Recently, United Nation representative Victoria Tauli-Corpuz made critical statements on how the United States government’s use of excessive force on Standing Rock activists reflects the country’s continued mistreatment of Native people. In her statement, Tauli-Corpuz claims that the government is robbing Native people of their entitlement to tribal lands based on the drive for acquisition of power.
Tauli-Corpuz gave this address at a press conference after being invited to speak by the Obama administration. Clashes between tribes and the U.S. government over the Dakota Access pipeline illustrate, in Tauli Corpuz’s opinion, the incredibly disjointed communication system the government has with tribal council leaders.
In a statement to Buzzfeed, chair of the US Commission on Civil Rights, Catherine Lhamon, expressed the idea that having to be called out by a UN Special Rapporteur on how it is handling communication with and treatment of Native people is an “international embarrassment” for the United States government.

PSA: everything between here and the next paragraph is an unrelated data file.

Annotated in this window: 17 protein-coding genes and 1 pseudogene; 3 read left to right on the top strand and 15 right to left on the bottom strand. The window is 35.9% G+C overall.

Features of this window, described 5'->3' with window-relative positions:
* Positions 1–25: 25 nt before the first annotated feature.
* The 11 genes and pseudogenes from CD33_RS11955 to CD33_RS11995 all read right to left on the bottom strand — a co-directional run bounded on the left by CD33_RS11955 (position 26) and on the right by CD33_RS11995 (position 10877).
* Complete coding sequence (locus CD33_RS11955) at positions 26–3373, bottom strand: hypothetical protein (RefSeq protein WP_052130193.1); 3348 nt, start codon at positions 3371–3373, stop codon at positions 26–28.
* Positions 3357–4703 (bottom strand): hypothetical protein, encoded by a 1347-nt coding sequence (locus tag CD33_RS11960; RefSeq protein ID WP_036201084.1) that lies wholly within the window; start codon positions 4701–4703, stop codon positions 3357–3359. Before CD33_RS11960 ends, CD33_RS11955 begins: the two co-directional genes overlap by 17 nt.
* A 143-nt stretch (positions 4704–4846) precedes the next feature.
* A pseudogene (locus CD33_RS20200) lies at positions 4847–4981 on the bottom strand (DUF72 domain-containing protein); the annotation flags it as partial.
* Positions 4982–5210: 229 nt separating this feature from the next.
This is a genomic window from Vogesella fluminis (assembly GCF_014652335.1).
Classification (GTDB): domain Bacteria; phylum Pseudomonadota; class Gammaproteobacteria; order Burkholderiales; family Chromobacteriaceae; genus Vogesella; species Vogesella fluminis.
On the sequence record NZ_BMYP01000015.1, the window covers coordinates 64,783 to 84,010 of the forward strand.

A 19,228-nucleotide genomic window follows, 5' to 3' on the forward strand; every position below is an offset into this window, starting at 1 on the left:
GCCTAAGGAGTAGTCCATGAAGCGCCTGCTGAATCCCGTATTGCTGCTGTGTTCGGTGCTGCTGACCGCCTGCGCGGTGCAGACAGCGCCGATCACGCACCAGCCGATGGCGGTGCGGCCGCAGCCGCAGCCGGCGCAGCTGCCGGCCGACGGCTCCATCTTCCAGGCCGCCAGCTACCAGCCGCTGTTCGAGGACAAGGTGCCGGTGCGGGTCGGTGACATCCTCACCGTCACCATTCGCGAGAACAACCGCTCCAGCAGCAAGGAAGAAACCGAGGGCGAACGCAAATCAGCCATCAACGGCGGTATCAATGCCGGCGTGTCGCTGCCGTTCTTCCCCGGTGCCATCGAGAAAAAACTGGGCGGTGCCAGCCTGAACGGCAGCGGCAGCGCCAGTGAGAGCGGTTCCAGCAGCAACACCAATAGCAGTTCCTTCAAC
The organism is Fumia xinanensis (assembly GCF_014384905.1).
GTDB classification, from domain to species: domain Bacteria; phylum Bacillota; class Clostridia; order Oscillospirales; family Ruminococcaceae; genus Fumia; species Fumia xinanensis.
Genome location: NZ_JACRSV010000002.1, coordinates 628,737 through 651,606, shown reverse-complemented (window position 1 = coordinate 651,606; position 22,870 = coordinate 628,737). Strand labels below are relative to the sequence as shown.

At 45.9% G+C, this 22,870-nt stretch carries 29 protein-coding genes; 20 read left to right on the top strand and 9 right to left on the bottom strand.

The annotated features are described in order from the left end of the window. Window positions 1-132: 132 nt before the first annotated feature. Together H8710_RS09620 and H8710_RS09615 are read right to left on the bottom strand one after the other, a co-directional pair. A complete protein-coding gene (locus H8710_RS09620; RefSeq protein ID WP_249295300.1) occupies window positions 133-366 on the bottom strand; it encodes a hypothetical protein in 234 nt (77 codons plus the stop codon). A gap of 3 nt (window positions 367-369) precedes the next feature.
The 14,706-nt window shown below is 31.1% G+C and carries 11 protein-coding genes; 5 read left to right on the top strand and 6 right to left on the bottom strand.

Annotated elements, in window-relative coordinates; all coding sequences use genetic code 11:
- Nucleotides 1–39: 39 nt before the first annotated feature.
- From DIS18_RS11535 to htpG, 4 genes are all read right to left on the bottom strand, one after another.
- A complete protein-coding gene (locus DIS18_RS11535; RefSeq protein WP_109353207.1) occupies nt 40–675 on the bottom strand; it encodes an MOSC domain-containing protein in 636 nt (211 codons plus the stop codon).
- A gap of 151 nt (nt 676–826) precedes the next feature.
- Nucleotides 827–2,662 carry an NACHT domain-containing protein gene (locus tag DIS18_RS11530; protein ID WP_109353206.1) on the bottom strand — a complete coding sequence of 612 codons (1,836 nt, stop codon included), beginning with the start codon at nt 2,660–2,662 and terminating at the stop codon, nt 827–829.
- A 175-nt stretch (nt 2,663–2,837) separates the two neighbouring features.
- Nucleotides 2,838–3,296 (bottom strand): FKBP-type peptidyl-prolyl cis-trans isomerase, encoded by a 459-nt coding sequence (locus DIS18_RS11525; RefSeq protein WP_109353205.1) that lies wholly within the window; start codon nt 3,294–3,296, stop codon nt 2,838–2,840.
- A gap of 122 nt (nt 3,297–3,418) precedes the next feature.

Tauli-Corpuz has visited with a wide array of tribes in the west and southwest portions of the nation and has broached the subjected of the Dakota Access Pipeline with Major General Donald Jackson, Jr. and North Dakota Senator John Hoeven. She has also cited her immense concern over the Trump administration’s executive orders to speed up the process of building the Keystone XL and Dakota Access Pipeline but has hope that these decisions will be rescinded.
Unfortunately, on February 7, 2017 the U.S. Army reversed its decision to conduct an extensive environmental survey of the land before commencing construction. They received permission to start drilling that day, something Lhamon sees as extremely problematic. It appears that the Trump administration will continue, and possibly even deepen, the trend of the U.S. government failing to effectively communicate with and be sympathetic to the issues faced by Native American tribal communities.